possible for the Russian trade." At
the Berlin conference Radek, also a
member of the soviet government,
thundered against "the capitalistic
I robber states now considering their
new plundering expedition at Genoa."
These states, so kindly spoken of, were
forced by necessity and business hope
to have intercourse with the com
munist government, which Is really
their worst enemy, but so Important,
will that trade intercourse become
that moral indignation no longer will
be possible on the part of their repre- ]
sentatives now assembled at Genoa.
Mr. Child, the American observer
I at Genoa, sees signs of the highest
culture In the old-time charming pal
1 ace where the soviet representatives
i are meeting with the delegates of all
1 Europe. But culture already Is be
coming sclerotic, and also is uncon
sciously preparing a rod for Its own
back. Unless Europe becomes Inter
national in a practical sense, aban
doning nationalism closely guarded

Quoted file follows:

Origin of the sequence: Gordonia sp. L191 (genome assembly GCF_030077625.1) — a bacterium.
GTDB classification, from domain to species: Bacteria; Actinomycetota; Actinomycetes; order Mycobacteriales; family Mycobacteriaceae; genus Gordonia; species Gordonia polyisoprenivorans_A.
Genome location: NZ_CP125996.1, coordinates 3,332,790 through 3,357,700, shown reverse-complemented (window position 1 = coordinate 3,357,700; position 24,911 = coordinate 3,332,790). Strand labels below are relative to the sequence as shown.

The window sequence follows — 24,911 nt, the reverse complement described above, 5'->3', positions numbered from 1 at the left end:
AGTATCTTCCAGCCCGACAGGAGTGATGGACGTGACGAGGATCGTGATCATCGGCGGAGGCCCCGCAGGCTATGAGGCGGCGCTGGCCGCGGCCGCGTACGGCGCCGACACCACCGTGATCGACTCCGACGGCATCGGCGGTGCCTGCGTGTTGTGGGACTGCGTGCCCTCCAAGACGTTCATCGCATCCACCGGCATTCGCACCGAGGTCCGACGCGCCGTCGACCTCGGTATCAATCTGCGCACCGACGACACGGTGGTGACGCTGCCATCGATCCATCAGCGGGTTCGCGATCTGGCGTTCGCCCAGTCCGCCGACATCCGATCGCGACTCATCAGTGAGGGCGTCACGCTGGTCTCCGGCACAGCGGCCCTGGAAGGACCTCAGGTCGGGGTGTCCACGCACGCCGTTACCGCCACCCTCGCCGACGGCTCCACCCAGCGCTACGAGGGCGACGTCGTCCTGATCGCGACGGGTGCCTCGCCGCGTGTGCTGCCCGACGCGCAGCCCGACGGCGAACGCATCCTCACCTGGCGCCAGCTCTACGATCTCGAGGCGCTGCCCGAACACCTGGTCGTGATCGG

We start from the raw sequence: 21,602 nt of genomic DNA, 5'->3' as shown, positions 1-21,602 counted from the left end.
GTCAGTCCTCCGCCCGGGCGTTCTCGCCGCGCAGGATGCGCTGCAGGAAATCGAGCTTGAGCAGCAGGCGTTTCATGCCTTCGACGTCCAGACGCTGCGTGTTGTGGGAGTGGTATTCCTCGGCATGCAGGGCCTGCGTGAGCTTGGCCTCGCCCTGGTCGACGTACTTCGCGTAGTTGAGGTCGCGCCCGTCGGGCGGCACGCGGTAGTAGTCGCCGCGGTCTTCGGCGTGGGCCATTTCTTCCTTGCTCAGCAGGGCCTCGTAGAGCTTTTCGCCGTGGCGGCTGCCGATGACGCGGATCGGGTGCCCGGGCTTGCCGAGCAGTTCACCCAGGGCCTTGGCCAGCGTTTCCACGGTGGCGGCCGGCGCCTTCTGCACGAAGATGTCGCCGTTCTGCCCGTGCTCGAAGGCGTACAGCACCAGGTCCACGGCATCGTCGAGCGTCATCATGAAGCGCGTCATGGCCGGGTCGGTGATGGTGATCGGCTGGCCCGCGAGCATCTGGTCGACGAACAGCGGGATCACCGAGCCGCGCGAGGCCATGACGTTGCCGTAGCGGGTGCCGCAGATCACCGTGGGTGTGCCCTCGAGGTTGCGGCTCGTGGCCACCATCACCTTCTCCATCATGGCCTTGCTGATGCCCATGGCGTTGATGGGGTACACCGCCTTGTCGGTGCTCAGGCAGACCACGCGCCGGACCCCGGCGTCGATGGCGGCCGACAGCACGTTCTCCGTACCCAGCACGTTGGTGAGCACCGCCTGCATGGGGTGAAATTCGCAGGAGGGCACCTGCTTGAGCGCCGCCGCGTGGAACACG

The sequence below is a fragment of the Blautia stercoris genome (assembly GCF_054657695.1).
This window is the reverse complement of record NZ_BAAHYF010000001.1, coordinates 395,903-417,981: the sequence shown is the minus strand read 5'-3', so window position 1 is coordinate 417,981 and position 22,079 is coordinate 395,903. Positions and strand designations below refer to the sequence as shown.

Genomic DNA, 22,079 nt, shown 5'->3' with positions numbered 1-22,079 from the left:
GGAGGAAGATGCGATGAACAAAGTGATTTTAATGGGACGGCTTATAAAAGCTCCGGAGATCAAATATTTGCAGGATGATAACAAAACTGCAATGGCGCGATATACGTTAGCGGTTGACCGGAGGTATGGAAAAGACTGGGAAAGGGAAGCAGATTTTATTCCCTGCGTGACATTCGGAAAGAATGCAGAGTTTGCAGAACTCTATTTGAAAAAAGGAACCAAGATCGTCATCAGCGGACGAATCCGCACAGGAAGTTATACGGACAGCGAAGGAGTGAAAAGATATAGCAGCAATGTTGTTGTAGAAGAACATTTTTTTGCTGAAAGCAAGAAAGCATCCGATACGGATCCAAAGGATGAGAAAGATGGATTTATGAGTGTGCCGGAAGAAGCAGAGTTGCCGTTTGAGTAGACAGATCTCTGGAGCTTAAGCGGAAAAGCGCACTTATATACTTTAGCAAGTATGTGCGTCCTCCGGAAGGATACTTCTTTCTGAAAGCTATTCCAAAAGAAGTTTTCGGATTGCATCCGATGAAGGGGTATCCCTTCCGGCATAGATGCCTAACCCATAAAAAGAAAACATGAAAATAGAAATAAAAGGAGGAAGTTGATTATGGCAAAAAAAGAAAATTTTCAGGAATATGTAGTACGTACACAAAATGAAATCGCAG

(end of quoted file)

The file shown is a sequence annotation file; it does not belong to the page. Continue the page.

by militarism, there is futile hope for
happiness on Easter day, although
the bells everywhere are ringing a
Joyous spring: song:. ,
(Copyright, 1922.)
PLOWS UP SNAKE NEST.
Farmer Declares Reptiles Would
Have Filled Basket.
Special Dispatch to The Star.
LAUREL, Del. April 16.?Thomas Ja
cob.., colored? while plowing on the Elle
good farm, half a mile south of here,
yesterday plowed up a nest of black
snakes. According to Jacobs, the snakes
wouid All a bushel basket and were en
twined around each other. When Ja
cobs saw the snakes be ran Across the
field to the road and bull* a lire so as
to destroy his tracks, believing that If
the snakes were after him they would
atop their search when at the edge of
the fire.
KAY SEE KING AND POPE.
ROME, April 10.?Reports were
current in Rome today that Prime
Minister Lloyd George of Great Brit